Predicting protein structures

December 08, 2020 12:00 am | Updated 03:41 am IST

AI has resolved a long-standing problem

It takes a lot to make a splash in the world of science when people are excited about the discovery of vaccines against SARS-CoV-2. The success of Artificial Intelligence (AI) in reliable and consistent predictions of structures of proteins with great accuracy is one such splash. The AI-based program, AlphaFold2, from the company DeepMind, has stunned the world by accurately and quickly predicting the structure of proteins, starting from the sequences of amino acids that constitute them.

Proteins are ubiquitous in all organisms. By comparing and analysing protein structures, it is possible to get ideas about biological evolution, diseases, defence mechanisms, etc. This explains the human quest for finding the structures of proteins. In 1972, Christian B. Anfinsen won the Nobel Prize in Chemistry for his experiments that showed that a protein could fold into its structure based on the information contained in the sequence of amino acids. Since then, scientists around the world have been trying to computationally predict protein structures.


Only about 60 years ago, Max Perutz and others experimentally determined the first protein structures of myoglobin and haemoglobin. They did this through a method called X-ray crystallography that uses protein crystals and X-rays. Knowing the structure of haemoglobin helped people understand how it is able to perform its function of transporting oxygen from the lungs to the cells in the body. It also showed how changing a single amino acid can cause sickle cell anaemia. Just as knowing the shape of the human nose or the crow’s beak helps understand its function, knowing a protein structure helps recognise how it functions and how a defect may lead to malfunctioning.

Proteins, along with nucleic acid sequences that make a genome, form the basis of all organisms. Technology has advanced so much that it is routine and inexpensive to sequence genomes. The sequences of amino acids that form the proteins are encoded in genes which are part of the genome. Therefore, translating and getting the sequences of proteins is easy. But getting the three-dimensional structures of proteins was so far possible only experimentally through time-consuming and expensive techniques of X-ray crystallography, nuclear magnetic resonance and cryo-electron microscopy.

India has had a legacy of being a top player in the field of protein structural work, both experimental and computational. The Ramachandran Plot devised nearly 60 years ago by G.N. Ramachandran and others from the University of Madras is used even today the world over to validate protein structures.

In 1994, John Moult and his colleagues started an exercise, to bring fun and rigour into structure prediction, called Critical Assessment of Protein Structure Prediction (CASP). Since then, this has been conducted every two years. In this, scientists who have experimentally determined protein structures voluntarily do not submit the structure to the public database but make available the protein sequence for a structure prediction challenge. That way, the predicted structures could be compared to the experimentally determined ones without any bias in prediction. CASP divided the targets into categories based on the difficulty level. The effort also resulted in devising a quantitative measure called Global Distance Test (GDT) which would be 100 when the predicted and the experimental matched perfectly and zero if there was no match at all.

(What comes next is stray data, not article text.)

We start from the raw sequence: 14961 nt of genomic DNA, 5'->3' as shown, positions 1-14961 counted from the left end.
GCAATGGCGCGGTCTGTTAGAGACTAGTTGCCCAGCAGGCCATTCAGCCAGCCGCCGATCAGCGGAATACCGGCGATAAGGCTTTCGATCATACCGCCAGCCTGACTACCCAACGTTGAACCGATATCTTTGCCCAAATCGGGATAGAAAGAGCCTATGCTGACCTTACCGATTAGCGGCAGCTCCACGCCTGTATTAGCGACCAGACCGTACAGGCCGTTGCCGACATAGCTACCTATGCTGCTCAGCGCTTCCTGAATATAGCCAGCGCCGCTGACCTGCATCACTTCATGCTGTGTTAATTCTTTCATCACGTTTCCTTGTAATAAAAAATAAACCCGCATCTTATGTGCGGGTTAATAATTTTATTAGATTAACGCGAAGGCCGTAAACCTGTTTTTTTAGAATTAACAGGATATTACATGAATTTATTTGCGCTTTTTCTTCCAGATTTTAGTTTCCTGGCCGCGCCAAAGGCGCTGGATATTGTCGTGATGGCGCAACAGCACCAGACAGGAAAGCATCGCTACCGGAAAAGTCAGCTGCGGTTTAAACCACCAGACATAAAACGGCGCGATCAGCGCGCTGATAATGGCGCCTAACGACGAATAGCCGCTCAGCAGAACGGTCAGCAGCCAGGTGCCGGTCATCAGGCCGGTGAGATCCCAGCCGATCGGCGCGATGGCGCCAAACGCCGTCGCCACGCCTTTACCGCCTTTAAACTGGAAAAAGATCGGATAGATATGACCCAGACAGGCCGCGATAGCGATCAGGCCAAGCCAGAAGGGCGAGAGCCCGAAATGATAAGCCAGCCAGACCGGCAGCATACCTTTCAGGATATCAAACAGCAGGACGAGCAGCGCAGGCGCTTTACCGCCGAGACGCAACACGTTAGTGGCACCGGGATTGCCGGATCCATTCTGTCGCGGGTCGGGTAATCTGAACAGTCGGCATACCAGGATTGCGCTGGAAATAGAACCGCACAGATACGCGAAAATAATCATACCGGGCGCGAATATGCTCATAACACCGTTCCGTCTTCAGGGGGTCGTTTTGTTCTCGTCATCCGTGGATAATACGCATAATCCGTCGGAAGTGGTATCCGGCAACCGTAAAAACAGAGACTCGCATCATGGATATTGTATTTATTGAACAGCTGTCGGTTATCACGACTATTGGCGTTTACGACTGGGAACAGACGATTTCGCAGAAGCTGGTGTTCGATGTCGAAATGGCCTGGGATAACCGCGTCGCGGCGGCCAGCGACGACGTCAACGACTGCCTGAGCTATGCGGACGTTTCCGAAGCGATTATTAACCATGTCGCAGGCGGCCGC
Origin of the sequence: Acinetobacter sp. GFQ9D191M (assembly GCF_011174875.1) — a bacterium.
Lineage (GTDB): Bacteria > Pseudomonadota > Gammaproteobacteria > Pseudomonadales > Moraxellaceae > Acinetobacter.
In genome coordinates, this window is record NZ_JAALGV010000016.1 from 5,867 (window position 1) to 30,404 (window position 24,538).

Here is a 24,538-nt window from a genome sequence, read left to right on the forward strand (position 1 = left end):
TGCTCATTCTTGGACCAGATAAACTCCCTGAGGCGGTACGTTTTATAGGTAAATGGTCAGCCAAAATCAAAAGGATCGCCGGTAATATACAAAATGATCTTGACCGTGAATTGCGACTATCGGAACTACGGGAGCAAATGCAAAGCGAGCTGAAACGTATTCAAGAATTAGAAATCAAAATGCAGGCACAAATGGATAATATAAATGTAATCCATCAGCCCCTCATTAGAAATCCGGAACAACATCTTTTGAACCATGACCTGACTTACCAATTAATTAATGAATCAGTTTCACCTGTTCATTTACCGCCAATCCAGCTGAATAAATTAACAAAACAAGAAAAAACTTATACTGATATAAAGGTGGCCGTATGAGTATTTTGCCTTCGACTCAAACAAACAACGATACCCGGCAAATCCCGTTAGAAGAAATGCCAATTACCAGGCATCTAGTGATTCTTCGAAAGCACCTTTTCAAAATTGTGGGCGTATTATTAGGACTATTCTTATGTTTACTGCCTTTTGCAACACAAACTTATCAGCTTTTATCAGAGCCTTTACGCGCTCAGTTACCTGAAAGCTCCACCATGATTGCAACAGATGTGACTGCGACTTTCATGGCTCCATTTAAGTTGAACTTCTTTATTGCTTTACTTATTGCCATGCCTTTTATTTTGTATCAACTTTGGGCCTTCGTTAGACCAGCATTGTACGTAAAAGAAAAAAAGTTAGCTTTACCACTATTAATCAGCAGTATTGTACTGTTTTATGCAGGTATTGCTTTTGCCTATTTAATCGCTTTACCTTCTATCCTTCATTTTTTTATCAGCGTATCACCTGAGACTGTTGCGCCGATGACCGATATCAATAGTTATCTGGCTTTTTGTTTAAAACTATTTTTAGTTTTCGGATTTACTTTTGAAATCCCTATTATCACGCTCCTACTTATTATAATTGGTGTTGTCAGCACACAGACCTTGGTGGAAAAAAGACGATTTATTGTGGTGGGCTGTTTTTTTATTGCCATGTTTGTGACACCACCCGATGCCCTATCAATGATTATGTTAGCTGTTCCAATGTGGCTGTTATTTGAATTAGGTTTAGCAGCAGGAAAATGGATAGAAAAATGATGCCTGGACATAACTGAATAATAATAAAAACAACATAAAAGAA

Enter AI

In the beginning rounds, the median scores across all categories were around 20 with slow progress being seen across the years. In 2018, a new player called AlphaFold from DeepMind joined the game breathing ‘deep learning’ AI techniques into the prediction algorithm. It did well with a modest score of around 60 across categories. With the subsequent publication of their method, this year saw a large number of the participants including the deep learning procedures in their algorithms at different stages. But DeepMind’s AlphaFold team led by Demis Hassabis and John Jumper changed tack and switched to ‘attention-based’ deep learning which has been successful in image and speech recognition. This method used in AlphaFold2 is analogous to how people tend to solve jigsaw puzzles paying attention to the pieces that fit locally while keeping the whole picture in mind.

It was a remarkable success. The median score was at the level of around 90 — something never reached before. This, according to John Moult, meant that the problem of structure prediction for compact single module proteins is essentially solved. Once the details of the method are spelt out in a publication, more scientists will take this up to predict even structures of protein complexes that form molecular machines in cells.

S. Krishnaswamy, a structural biologist and protein crystallographer, is visiting professor at The Institute of Mathematical Sciences, Chennai

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